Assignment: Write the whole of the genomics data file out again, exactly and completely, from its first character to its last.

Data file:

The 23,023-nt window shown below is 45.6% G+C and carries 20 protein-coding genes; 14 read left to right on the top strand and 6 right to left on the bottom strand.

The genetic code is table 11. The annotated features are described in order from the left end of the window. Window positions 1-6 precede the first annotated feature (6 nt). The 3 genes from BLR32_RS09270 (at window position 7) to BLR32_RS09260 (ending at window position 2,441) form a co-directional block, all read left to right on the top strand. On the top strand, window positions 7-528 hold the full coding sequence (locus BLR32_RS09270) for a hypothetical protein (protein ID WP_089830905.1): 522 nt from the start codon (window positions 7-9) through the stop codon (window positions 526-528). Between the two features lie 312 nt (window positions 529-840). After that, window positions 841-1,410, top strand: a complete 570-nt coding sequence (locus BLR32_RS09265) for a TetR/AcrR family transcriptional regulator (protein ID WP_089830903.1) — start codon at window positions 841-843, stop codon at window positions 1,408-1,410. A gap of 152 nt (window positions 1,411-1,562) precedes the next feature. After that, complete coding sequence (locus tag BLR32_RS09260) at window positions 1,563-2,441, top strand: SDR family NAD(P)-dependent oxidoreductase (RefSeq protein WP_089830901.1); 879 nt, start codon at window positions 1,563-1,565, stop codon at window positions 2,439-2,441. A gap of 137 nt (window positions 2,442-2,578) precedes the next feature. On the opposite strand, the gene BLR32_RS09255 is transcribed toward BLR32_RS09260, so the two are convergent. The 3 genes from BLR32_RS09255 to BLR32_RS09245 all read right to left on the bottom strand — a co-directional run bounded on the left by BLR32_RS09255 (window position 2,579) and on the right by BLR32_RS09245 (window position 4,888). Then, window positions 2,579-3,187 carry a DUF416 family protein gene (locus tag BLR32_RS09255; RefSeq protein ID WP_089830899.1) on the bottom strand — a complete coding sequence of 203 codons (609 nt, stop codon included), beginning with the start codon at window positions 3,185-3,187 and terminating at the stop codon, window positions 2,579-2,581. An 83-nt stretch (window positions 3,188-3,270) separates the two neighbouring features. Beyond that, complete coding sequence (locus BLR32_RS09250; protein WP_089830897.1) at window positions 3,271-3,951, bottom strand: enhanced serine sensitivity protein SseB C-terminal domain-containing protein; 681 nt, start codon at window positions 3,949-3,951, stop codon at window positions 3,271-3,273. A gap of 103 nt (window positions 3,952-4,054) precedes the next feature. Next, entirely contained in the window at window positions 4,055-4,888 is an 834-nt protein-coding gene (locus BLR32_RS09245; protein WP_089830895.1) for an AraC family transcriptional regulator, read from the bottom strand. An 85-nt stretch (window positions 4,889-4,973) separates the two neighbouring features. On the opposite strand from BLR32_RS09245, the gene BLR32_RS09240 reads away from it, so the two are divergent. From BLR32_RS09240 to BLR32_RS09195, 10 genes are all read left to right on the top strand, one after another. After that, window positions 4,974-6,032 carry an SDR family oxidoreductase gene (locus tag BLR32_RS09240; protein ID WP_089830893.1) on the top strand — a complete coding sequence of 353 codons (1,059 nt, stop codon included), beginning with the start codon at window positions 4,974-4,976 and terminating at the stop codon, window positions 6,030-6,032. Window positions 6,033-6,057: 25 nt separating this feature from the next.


The 23,023-nt window shown below is 45.6% G+C and carries 20 protein-coding genes; 14 read left to right on the top strand and 6 right to left on the bottom strand.

The genetic code is table 11. The annotated features are described in order from the left end of the window. Window positions 1-6 precede the first annotated feature (6 nt). The 3 genes from BLR32_RS09270 (at window position 7) to BLR32_RS09260 (ending at window position 2,441) form a co-directional block, all read left to right on the top strand. On the top strand, window positions 7-528 hold the full coding sequence (locus BLR32_RS09270) for a hypothetical protein (protein ID WP_089830905.1): 522 nt from the start codon (window positions 7-9) through the stop codon (window positions 526-528). Between the two features lie 312 nt (window positions 529-840). After that, window positions 841-1,410, top strand: a complete 570-nt coding sequence (locus BLR32_RS09265) for a TetR/AcrR family transcriptional regulator (protein ID WP_089830903.1) — start codon at window positions 841-843, stop codon at window positions 1,408-1,410. A gap of 152 nt (window positions 1,411-1,562) precedes the next feature. After that, complete coding sequence (locus tag BLR32_RS09260) at window positions 1,563-2,441, top strand: SDR family NAD(P)-dependent oxidoreductase (RefSeq protein WP_089830901.1); 879 nt, start codon at window positions 1,563-1,565, stop codon at window positions 2,439-2,441. A gap of 137 nt (window positions 2,442-2,578) precedes the next feature. On the opposite strand, the gene BLR32_RS09255 is transcribed toward BLR32_RS09260, so the two are convergent. The 3 genes from BLR32_RS09255 to BLR32_RS09245 all read right to left on the bottom strand — a co-directional run bounded on the left by BLR32_RS09255 (window position 2,579) and on the right by BLR32_RS09245 (window position 4,888). Then, window positions 2,579-3,187 carry a DUF416 family protein gene (locus tag BLR32_RS09255; RefSeq protein ID WP_089830899.1) on the bottom strand — a complete coding sequence of 203 codons (609 nt, stop codon included), beginning with the start codon at window positions 3,185-3,187 and terminating at the stop codon, window positions 2,579-2,581. An 83-nt stretch (window positions 3,188-3,270) separates the two neighbouring features. Beyond that, complete coding sequence (locus BLR32_RS09250; protein WP_089830897.1) at window positions 3,271-3,951, bottom strand: enhanced serine sensitivity protein SseB C-terminal domain-containing protein; 681 nt, start codon at window positions 3,949-3,951, stop codon at window positions 3,271-3,273. A gap of 103 nt (window positions 3,952-4,054) precedes the next feature. Next, entirely contained in the window at window positions 4,055-4,888 is an 834-nt protein-coding gene (locus BLR32_RS09245; protein WP_089830895.1) for an AraC family transcriptional regulator, read from the bottom strand. An 85-nt stretch (window positions 4,889-4,973) separates the two neighbouring features. On the opposite strand from BLR32_RS09245, the gene BLR32_RS09240 reads away from it, so the two are divergent. From BLR32_RS09240 to BLR32_RS09195, 10 genes are all read left to right on the top strand, one after another. After that, window positions 4,974-6,032 carry an SDR family oxidoreductase gene (locus tag BLR32_RS09240; protein ID WP_089830893.1) on the top strand — a complete coding sequence of 353 codons (1,059 nt, stop codon included), beginning with the start codon at window positions 4,974-4,976 and terminating at the stop codon, window positions 6,030-6,032. Window positions 6,033-6,057: 25 nt separating this feature from the next.